Prescription Drug Costs Will be State Legislatures’ Top Priority Next Year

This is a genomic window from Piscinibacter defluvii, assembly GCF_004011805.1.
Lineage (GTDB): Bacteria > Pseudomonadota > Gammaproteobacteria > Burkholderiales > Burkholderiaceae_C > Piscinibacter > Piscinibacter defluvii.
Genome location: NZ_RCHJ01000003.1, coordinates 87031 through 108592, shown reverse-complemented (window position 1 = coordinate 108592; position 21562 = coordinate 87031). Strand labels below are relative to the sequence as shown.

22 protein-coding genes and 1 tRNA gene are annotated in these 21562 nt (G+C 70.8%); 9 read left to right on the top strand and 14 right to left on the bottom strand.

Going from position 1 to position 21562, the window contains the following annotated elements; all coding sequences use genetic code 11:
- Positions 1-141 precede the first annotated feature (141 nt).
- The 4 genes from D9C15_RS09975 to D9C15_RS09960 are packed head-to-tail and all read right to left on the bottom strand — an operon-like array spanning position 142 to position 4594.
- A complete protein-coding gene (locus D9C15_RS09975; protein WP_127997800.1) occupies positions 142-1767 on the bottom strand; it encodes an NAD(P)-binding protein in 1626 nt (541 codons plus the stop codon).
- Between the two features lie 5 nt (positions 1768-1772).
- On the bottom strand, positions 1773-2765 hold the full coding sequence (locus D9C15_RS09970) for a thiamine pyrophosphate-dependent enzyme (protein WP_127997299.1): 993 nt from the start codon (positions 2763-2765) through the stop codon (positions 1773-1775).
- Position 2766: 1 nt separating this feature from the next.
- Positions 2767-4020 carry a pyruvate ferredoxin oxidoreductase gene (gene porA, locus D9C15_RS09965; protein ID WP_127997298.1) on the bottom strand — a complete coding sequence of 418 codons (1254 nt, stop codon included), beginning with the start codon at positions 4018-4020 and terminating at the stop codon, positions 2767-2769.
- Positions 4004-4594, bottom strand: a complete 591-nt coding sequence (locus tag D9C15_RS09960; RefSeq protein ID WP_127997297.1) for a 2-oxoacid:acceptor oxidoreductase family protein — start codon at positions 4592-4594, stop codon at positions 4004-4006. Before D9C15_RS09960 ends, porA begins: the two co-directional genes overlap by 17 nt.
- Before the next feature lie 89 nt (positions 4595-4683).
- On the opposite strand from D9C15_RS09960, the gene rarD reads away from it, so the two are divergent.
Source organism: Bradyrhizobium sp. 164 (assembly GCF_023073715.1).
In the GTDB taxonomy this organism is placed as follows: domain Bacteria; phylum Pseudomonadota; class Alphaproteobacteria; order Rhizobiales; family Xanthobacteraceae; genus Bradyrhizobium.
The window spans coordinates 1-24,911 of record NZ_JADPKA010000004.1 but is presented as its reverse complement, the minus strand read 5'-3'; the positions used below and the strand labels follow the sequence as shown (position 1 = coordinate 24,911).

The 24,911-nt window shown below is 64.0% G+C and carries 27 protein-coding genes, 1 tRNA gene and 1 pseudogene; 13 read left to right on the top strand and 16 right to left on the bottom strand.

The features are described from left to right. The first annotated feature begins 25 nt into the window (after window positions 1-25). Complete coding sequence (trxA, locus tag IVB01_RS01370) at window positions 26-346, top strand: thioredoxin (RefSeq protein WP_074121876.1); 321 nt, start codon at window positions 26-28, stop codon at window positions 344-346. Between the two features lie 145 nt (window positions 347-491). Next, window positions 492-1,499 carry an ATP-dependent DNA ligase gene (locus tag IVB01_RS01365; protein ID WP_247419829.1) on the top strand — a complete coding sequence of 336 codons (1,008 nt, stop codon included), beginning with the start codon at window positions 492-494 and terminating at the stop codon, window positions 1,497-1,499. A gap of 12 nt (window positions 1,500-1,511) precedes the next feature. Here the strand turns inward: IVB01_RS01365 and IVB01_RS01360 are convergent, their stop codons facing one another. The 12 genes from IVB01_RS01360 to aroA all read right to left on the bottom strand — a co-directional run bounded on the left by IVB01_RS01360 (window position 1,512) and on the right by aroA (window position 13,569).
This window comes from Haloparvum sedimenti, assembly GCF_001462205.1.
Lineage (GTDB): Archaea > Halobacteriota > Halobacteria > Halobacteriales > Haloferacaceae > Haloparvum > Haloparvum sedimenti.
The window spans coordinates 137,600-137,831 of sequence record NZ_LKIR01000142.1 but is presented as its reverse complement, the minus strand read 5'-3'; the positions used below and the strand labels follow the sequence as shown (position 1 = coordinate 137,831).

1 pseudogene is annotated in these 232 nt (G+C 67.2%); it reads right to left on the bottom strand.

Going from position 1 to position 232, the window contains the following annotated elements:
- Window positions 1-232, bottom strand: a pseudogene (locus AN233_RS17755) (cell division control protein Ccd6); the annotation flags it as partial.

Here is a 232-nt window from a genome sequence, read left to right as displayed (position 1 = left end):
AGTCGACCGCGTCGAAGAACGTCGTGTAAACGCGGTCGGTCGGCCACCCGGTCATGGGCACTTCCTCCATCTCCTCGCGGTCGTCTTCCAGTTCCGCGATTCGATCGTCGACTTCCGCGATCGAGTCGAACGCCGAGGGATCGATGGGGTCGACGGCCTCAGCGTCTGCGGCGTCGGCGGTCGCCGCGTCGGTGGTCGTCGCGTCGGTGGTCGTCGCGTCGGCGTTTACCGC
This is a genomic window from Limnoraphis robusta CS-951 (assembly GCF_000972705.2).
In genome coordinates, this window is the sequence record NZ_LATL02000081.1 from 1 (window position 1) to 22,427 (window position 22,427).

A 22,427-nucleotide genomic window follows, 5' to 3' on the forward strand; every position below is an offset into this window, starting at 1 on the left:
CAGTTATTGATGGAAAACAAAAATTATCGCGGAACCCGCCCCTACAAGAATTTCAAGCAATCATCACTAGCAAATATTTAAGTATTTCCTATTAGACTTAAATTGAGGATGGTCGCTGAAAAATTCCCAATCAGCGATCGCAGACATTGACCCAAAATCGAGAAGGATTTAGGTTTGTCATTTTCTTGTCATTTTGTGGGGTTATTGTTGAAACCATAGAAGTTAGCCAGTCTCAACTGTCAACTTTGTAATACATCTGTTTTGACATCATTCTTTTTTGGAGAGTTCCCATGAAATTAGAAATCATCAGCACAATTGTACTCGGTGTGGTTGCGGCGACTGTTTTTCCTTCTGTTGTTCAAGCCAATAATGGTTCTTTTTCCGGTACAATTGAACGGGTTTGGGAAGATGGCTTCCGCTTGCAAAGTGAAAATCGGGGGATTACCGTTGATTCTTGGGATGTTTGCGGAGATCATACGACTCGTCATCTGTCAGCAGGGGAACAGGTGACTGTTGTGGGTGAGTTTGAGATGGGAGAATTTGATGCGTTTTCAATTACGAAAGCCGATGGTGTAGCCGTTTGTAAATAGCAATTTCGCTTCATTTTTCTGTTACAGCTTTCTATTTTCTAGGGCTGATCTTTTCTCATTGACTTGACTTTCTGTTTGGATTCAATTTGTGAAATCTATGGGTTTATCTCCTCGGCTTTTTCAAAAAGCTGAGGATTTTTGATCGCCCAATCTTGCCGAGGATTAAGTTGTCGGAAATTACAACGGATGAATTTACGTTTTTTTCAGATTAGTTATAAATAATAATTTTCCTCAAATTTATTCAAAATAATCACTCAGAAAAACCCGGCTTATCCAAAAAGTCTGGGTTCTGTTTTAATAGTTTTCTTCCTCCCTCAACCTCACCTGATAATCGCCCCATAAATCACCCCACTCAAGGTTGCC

Prescription drug costs will be the "number one issue" facing state legislatures next year, health officials speculated at last weekend's National Health Policy Conference. Uwe Reinhardt, a Princeton University professor and "renowned" health economist, stated that providing access to pharmaceuticals "is a problem that will only get worse" in the future, given the trend of increased national spending on prescription drugs. Stateline.org reports that in the next eight years, HCFA estimates that the amount of state and local tax money allocated to prescription drug spending outside of Medicare and Medicaid will more than double, rising from $10 billion to $24 billion. Part of the reason for rising costs can be attributed to the replacement of older drugs with newer, expensive versions -- a practice that accounts for an estimated 39% of the increase in consumer spending on pharmaceuticals. Reinhardt said that spending on pharmaceuticals is often highest among the chronically ill and the elderly. To combat escalating spending on pharmaceuticals, Reinhardt proposed several solutions, including one to establish an independent research center to examine whether the "constant flow" of new drugs onto the market results in "benefits that outweigh the costs." Reinhardt also speculated that within the next few years, an increasing number of employers would adopt a payment system modeled on one already existing in Germany. Under that system, drugs are categorized by therapeutic class, health insurers pay a $20 flat rate for medications and consumers pay the remaining cost difference. Reinhardt urged state lawmakers to "kneel on the new president" to implement a prescription drug program for the elderly. If such a program is established, Reinhardt concluded, "in five years, no American would have to go without needed pharmaceuticals" (Guiden, Stateline.org, 12/7).This is part of the Morning Briefing, a summary of health policy coverage from major news organizations. Sign up for an email subscription.